# Not Normally Distributed

In the ideal world, all of your data samples are normally distributed. In this case you can usually apply the well-known parametric statistical tests such as ANOVA, the t Test, and regression to the sampled data.

What can you do if your data does not appear to be normally distributed?

You can either:

- Apply nonparametric tests to the data. Nonparametric tests do not rely on the underlying data to have any specific distribution

- Evaluate whether your “non-normal” data was really normally- distributed before it was affected by one of the seven correctable causes listed below:

The Biggest 7 Correctable Causes of Non-Normality in Data Samples

1) Outliers – Too many outliers can easily skew normally-distributed data. If you can identify and remove outliers that are caused by error in measurement or data entry, you might be able to obtain normally-distributed data from your skewed data set. Outliers should only be removed if a specific cause of their extreme value is identified. The nature of the normal distribution is that some outliers will occur. Outliers should be examined carefully if there are more than would be expected.

2) Data has been affected by more than one process – It is very important to understand all of the factors that can affect data sample measurement. Variations to process inputs might skew what would otherwise be normally-distributed output data. Input variation might be caused by factors such as shift changes, operator changes, or frequent changes in the underlying process. A common symptom that the output is being affected by more than one process is the occurrence of more than one mode (most commonly occurring value) in the output. In such a situation, you must isolate each input variation that is affecting the output. You must then isolate the overall effect which that variation had on the output. Finally, you must remove that input variation’s effect from output measurement. You may find that you now have normally-distributed data.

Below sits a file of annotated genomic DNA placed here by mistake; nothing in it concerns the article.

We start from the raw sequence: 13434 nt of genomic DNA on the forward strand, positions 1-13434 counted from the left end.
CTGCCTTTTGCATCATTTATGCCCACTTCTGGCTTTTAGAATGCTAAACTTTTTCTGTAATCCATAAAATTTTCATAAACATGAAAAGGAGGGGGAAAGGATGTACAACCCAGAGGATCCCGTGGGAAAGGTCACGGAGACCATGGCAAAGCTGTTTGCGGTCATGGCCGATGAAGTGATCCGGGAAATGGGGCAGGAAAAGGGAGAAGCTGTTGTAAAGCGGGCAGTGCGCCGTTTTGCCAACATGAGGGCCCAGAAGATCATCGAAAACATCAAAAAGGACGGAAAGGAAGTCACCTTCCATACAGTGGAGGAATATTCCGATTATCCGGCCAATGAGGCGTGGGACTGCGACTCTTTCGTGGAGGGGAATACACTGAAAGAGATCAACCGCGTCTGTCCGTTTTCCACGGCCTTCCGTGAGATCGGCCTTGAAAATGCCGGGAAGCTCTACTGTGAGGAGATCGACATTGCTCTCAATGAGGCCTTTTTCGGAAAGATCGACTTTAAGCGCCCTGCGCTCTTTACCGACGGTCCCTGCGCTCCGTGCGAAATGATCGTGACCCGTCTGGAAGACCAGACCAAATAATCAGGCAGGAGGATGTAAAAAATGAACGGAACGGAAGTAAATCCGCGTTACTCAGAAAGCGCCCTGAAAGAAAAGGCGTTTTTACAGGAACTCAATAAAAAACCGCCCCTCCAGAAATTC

3) Not enough data – A normal process will not look normal at all until enough samples have been collected. It is often stated that 30 is the where a “large” sample starts. If you have collected 50 or fewer samples and do not have a normally-distributed sample, collect at least 100 samples before re-evaluating the normality of the population from which the samples are drawn.

4) Measuring devices that have poor resolution – Devices with poor resolution may round off incorrectly or make continuous data appear discrete. You can, of course, use a more accurate measuring device. A simpler solution is to use a much larger sample size to smooth out sharp edges.